Can Pakistan Demonetize Its Way Out Of This Crisis?

Can Pakistan Demonetize Its Way Out Of This Crisis?
Pakistan's ongoing economic struggles have led experts to propose various solutions to improve the country's economy. Recently, social media and television have been discussing the negative effects of an inflated money supply in the country, and the potential of demonetization as a solution.

Despite successive interest rate hikes, Pakistan is still suffering from high levels of inflation, mainly due to the informal cash economy that does not respond systematically to monetary measures. Economist Ammar Habib argues in his articles that the root cause of the problem is the excessive amount of cash in the system. For over three years, the State Bank of Pakistan (SBP) has kept negative real interest rates, leading to trillions of rupees being injected into the market, causing a surge in demand. At present, the country has over Rs 8 trillion, equivalent to almost 20% of the GDP, in circulation, adding to inflation. Hence, redirecting cash from the informal economy to the formal economy is one way to reduce inflation and bring down interest rates in Pakistan. Business and Economy Journalist Ali Khizar suggested in his article that "a reduction of Rs 2 trillion from Rs 8 trillion cash in circulation can generate ample liquidity to lower the interest rates. The government and SBP need to think of a workable option to rein in the cash economy."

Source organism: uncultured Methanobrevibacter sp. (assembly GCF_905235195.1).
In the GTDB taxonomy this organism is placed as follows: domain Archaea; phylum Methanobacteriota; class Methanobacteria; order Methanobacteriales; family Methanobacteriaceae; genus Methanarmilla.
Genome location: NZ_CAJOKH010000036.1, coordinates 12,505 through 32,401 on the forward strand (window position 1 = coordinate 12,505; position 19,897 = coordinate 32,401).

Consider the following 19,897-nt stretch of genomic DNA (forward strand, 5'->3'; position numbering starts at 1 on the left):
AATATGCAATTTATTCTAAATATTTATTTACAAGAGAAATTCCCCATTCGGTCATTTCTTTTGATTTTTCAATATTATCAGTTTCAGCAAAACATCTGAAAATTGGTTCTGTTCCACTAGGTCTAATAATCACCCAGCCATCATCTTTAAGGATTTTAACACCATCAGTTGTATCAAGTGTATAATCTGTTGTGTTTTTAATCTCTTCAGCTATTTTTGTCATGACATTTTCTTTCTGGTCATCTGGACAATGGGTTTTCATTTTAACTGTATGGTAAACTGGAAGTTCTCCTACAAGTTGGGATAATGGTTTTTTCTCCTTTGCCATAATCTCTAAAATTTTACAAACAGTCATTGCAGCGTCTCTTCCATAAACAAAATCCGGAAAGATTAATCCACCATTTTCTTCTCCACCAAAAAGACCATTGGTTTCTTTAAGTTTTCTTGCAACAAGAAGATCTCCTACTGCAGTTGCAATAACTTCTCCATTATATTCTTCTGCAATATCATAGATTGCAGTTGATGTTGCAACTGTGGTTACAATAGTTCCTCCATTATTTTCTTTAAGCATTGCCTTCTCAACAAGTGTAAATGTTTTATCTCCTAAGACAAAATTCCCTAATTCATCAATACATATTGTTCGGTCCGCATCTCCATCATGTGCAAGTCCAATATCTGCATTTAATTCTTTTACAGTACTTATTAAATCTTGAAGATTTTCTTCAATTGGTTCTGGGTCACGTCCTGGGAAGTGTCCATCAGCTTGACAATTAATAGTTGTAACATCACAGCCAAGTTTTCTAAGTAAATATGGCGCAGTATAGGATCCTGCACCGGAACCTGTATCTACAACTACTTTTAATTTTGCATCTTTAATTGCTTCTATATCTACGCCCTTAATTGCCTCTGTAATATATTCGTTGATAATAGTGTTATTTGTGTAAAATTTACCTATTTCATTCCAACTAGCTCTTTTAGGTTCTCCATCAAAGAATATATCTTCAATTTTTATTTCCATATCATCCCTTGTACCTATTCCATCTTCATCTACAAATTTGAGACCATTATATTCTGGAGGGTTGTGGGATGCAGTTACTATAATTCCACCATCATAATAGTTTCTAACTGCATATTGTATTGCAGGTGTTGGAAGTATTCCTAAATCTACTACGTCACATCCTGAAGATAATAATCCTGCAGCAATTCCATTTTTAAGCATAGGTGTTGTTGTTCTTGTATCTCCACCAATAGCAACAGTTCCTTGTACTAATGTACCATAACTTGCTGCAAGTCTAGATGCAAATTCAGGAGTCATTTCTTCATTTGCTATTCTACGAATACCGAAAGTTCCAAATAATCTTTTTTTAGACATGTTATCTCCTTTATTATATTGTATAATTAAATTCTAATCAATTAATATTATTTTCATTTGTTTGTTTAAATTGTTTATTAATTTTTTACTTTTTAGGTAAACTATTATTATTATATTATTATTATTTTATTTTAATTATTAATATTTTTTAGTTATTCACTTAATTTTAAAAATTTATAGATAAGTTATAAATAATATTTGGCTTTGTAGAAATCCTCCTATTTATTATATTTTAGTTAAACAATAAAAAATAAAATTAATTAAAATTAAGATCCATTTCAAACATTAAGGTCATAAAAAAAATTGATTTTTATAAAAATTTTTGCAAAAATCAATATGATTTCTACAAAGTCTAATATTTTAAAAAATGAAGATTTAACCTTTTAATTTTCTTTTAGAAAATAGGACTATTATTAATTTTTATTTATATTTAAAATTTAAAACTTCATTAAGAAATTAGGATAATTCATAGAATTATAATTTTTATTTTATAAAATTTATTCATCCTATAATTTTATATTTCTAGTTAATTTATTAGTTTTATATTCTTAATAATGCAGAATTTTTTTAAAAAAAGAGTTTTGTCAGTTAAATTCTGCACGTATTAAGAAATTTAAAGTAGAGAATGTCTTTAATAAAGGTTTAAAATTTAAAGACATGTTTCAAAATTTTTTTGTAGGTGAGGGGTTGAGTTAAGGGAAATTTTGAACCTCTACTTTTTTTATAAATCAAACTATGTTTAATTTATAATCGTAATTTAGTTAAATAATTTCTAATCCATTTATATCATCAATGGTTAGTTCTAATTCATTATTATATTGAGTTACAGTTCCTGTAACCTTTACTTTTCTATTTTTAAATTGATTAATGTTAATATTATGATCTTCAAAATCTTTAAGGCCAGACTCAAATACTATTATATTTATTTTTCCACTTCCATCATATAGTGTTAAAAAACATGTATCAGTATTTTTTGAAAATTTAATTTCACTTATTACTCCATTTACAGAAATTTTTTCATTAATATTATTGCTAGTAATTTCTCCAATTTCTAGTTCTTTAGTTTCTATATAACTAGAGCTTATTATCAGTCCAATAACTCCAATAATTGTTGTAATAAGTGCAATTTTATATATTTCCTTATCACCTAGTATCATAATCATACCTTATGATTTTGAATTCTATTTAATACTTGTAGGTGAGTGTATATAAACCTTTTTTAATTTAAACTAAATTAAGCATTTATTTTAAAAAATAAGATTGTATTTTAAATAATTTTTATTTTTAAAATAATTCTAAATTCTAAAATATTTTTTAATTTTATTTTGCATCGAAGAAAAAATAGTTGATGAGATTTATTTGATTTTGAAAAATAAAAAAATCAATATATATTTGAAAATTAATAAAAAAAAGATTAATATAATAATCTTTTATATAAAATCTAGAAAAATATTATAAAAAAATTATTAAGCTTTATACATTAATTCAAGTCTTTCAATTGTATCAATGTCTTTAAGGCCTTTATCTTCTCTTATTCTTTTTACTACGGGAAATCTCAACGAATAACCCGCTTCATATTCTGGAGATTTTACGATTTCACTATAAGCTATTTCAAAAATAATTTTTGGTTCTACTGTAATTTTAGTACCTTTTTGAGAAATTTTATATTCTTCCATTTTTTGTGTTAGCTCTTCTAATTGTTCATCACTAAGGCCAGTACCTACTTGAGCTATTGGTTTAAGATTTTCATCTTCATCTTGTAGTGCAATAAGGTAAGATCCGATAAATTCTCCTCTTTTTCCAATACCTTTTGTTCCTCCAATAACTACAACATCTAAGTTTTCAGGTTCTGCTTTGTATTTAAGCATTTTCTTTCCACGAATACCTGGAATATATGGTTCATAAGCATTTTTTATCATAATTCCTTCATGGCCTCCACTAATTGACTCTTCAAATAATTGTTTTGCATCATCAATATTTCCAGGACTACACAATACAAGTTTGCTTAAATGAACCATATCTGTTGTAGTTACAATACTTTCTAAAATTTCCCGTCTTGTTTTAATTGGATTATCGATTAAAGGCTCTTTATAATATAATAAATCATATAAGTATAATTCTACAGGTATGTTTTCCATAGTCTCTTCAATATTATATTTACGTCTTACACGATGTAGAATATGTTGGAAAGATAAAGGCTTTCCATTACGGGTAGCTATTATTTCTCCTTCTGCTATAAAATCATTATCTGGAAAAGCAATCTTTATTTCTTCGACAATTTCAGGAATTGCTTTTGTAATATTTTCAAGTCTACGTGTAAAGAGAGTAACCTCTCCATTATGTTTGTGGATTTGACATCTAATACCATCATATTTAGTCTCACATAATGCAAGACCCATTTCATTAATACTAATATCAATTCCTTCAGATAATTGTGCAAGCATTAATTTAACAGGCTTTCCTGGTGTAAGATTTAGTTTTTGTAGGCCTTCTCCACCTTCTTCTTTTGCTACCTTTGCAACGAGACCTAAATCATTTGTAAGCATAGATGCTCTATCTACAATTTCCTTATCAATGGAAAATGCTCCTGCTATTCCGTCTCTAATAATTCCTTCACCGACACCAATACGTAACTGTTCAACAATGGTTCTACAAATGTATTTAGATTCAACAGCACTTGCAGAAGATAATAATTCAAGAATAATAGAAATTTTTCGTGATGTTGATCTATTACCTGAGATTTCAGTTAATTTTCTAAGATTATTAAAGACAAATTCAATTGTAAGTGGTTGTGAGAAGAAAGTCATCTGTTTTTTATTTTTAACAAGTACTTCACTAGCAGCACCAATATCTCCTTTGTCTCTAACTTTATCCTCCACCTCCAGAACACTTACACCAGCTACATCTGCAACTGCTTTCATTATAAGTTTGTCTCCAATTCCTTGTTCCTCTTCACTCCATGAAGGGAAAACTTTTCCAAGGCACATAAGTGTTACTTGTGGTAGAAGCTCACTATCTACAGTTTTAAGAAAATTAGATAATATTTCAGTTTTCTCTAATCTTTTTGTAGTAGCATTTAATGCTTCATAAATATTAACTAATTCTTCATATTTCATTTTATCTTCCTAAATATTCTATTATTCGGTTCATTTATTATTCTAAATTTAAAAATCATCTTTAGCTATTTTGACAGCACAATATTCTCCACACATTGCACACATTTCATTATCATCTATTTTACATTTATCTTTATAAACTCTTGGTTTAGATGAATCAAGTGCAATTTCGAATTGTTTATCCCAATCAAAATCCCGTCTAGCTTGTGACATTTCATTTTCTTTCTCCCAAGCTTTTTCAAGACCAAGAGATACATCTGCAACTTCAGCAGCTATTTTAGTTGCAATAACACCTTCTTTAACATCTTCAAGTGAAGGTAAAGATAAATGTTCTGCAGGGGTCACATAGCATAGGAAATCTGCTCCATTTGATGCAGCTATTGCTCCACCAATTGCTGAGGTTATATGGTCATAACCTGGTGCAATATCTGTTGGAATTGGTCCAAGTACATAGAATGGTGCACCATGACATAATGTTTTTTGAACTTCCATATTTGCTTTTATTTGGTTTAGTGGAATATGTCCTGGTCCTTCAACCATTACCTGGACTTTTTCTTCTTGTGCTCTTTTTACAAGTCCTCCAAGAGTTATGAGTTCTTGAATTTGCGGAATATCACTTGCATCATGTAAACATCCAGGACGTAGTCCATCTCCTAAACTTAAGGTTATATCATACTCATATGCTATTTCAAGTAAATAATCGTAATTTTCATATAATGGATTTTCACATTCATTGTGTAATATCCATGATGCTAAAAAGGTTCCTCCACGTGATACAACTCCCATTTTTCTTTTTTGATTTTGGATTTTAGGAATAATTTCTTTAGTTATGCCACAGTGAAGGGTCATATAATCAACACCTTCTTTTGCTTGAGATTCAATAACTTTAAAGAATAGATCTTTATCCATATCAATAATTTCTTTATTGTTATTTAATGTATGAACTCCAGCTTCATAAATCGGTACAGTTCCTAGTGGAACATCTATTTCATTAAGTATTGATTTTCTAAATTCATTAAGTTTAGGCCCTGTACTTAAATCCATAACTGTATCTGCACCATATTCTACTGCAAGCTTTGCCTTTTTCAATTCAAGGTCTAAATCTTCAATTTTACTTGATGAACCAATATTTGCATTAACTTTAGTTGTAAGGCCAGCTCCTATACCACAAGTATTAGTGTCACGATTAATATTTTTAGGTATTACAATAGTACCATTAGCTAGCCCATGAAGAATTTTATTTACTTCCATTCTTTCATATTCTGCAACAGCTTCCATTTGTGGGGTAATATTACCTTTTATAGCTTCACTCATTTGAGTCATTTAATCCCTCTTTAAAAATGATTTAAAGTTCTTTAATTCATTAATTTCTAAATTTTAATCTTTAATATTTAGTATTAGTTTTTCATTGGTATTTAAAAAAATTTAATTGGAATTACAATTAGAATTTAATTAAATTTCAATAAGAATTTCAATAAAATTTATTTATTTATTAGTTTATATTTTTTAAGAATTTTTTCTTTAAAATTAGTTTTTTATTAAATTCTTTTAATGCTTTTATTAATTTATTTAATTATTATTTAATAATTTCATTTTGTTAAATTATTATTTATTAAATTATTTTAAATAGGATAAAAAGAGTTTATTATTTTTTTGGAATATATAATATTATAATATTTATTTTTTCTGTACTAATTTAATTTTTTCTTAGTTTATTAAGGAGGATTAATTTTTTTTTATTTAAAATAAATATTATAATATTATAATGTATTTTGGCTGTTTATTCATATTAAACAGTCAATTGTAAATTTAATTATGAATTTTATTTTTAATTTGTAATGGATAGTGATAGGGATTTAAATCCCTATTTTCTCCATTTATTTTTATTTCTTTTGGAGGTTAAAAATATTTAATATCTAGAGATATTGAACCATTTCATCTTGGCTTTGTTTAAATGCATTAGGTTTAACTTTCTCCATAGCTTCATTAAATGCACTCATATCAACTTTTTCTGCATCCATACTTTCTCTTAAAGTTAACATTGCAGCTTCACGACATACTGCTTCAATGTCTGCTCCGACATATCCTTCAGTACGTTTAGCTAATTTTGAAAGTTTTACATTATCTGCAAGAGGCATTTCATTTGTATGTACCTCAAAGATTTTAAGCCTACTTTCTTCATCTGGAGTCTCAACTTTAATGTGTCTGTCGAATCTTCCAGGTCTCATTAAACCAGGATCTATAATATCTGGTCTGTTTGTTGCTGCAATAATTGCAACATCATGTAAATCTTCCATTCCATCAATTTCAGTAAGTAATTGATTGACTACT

Therefore, demonetization seems to be the most feasible option as per many. “Pakistan should go for full demonetization, canceling all currency within an announced period. Cash deposited not previously declared should be taxed at 10-50%, depending on the amount while exempting small deposits. Cash already declared in tax returns should be taxed at 10% adjustable against final liability. This will be needed to avoid misuse,” read a tweet by Najam Ali, a Senior Investment Banker.

However, Dr. Nadeem ul Haq, a renowned economist and the Vice Chancellor of the Pakistan Institute of Development Economics, holds a contrary view, saying that nothing will happen except people scrambling for dollars and gold, devaluing the rupee further, and productivity will still be the same.

Those who oppose demonetization cite India's limited success in implementing the same approach in 2016. Gita Gopinath, Chief Economist at the IMF, stated that India's demonetization, which saw 86% of the currency declared illegal tender, ultimately led to a 2 percentage point reduction in the growth rate of economic activity in the quarter of demonetization. She also said that demonetization was not a good idea for a country like India at its level of development.

However, even though almost 99% of the total currency found its way back to Indian banks, demonetization positively affected the distribution of income, and the tax-to-GDP ratio across the border.

Yet, the impact of a possible demonetization in Pakistan is still uncertain. Advocates, including economist Ammar Khan, acknowledge the significant social and political costs, as well as a hit to GDP. Still, the country might recover and resume economic growth, as India did, through digital payments, tamed inflation, and single-digit interest rates. However, such a process requires that the SBP prioritize price stability by addressing structural inefficiencies and leveraging technology to minimize risks.